“There is a crisis of trust in American democracy.” So begins a 2019 report from the Knight Commission on Trust, Media and Democracy organized by the Aspen Institute. It lays blame on the nation’s political discourse, racial tensions, and the technology that gives people greater access to commentary and news. The report concludes that since 2018, “unwelcome facts are labeled as fake.”
Rising cybercrime reduces trust
Part of the problem with trust in the technology industry has to do with the ease cybercriminals now have to ply their trade. Once relegated to a dark corner of the internet, now many criminals operate in the public view. On the dark web, you can buy various pieces of technology such as ready-made phishing kits to seed infections, carders to collect credit card numbers, botnets and web stressors to deliver DDoS attacks, and other malware construction kits that require little to no technical expertise beyond clicking a few buttons on a web form. A 2019 report from CheckPoint shows that anyone who’s willing to pay can easily obtain these tools. Forget ‘software-as-a-service’: we’re witnessing the growth of the ‘malware-as-a-service’ industry.
This is a team sport: security, IT, operations and risk groups all need to work together.
At a recent RSA forum in London, UK, I interviewed numerous experts who’ve spent their careers examining cybercrime and understanding how to combat fraud. It was a somewhat sobering picture, to be sure. RSA’s president, Rohit Ghai, spoke about how the largest facet of risk today is digital risk, and how businesses need to better integrate risk management and cybersecurity methods. “This is a team sport: security, IT, operations and risk groups all need to work together,” he said. “Our goal is not just about protecting apps or data, but about protecting our trust assets. We trust strangers to share our homes and cars because tech brings us together and drives the sharing economy.” Ghai believes we need to replicate this trust system in the B2B world, just as Airbnb and Uber have done for consumer-based businesses.
Trust at an all-time low?
Ghai agrees with the conclusions of the Knight Commission report: trust is at an all-time low. Some have become so distrustful of our digital lives that we now have a new acronym, LDL (‘let’s discuss live’). But we can’t, and shouldn’t, turn back the clock to the analog era: we need to be able to trust each other again to fuel our growth. He mentioned that to be trustful, “an ethical company should do the right thing, even if no one is observing them.” I liked that idea: too often, we hear about corporations that are causing damage, like polluting our environment, before denying any responsibility, or worse, covering up the details when they get caught.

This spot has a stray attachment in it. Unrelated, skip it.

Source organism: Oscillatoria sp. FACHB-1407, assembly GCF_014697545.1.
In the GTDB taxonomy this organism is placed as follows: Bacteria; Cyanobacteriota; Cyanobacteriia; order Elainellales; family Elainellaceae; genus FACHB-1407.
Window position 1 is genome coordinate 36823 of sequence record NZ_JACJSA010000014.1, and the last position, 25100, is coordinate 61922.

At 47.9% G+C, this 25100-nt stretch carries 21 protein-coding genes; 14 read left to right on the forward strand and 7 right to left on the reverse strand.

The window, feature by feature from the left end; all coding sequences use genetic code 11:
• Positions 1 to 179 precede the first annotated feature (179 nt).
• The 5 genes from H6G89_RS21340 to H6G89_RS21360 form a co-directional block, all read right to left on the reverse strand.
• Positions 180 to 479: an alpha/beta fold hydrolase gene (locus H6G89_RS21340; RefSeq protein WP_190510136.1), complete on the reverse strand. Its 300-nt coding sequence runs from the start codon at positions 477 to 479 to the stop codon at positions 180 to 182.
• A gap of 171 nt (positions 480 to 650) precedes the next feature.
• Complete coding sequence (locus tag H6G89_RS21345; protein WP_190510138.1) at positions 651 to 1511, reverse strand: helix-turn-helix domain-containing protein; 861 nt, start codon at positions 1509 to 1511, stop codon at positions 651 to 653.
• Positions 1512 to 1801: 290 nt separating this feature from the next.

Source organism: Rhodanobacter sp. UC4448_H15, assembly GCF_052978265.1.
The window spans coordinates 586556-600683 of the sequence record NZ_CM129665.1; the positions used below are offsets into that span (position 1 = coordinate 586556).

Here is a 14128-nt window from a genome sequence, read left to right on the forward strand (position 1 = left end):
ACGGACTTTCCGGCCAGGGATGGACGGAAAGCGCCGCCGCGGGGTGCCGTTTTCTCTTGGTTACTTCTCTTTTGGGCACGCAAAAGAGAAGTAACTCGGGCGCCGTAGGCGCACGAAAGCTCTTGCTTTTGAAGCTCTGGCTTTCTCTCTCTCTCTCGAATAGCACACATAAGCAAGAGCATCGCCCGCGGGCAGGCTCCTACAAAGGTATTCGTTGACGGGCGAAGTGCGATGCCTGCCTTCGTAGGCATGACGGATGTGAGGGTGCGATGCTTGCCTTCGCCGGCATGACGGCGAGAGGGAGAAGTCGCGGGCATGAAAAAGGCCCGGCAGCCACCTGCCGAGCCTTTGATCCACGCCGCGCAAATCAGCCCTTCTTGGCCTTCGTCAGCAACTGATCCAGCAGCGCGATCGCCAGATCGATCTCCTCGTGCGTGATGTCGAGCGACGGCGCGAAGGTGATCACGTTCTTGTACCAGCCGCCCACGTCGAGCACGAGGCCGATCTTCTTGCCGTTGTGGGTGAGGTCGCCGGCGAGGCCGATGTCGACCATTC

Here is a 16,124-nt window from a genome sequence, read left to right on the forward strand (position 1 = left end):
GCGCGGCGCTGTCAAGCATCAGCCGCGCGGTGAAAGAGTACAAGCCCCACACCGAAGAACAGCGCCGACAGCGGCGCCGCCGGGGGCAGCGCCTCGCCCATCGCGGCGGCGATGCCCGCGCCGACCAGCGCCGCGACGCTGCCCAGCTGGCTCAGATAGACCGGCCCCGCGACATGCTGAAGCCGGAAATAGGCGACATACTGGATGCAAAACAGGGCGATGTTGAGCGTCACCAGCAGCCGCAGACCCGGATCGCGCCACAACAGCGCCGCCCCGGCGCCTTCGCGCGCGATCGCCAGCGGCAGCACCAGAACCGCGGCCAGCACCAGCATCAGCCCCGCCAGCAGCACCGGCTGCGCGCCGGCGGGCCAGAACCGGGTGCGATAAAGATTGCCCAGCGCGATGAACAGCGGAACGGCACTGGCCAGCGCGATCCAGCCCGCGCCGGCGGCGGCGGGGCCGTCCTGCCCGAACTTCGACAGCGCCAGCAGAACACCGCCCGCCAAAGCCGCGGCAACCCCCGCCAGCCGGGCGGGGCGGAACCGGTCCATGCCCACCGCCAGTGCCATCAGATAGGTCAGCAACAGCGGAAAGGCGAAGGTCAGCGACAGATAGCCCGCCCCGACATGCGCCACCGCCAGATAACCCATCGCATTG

Аn ethical company should do the right thing, even if no one is observing them.
Part of the challenge for IT professionals is that cybersecurity is really a business problem, not a failure of technology. “Breaches and intrusions will occur,” says Ghai. “We have to move beyond the shame of admitting a data intrusion and understanding its business impact. Our goal should be maintaining ‘cyber-wellness’, not trying to totally eradicate threats.”
Taking better care of customers’ privacy is also good for business, as numerous reports have concluded recently. Almost half of the consumers surveyed believe there are ethical ways companies can use their data.
How much do you value your data?
Another issue is that what we say and what we actually do about maintaining our digital privacy is often at odds with each other. In a 2017 MIT privacy experiment, they found that student participants would quite readily give up personal data for very small incentives, such as a free pizza. And the same casual value exchange played out when Kaspersky offered up freebies in exchange for personal data in this storefront stunt.
This dichotomy is seen even with IT security pros. Another survey by Yubico found that more than half of IT managers who have been phished have still not changed their password behavior. If they don’t change to improve their own personal security, who will?
The same dichotomy can be said about transparency: sadly, there are few companies who are actually as transparent as they claim, either by wilfully misleading the public (Facebook is top in this regard) or by just doing a poor job of keeping their IT assets under appropriate controls (British Airways is a prime case study here).
Trust is fragile
Where do we go from here? Security expert Bruce Schneier says that trust is fragile, and transparency is essential to trust. The Knight Commission report carries a series of recommendations for journalists, technology vendor managers and ordinary citizens.
Recommendations include being better at practicing radical transparency, for journalists to disclose information sources as a rule, and making social networks step up and take responsibility for protecting their users. I hope we can implement many or all of them to make for a better, mutual and trusted future. All of us need to work together if we want to turn this around and improve customers’ trust in business.
This article represents the personal opinion of the author.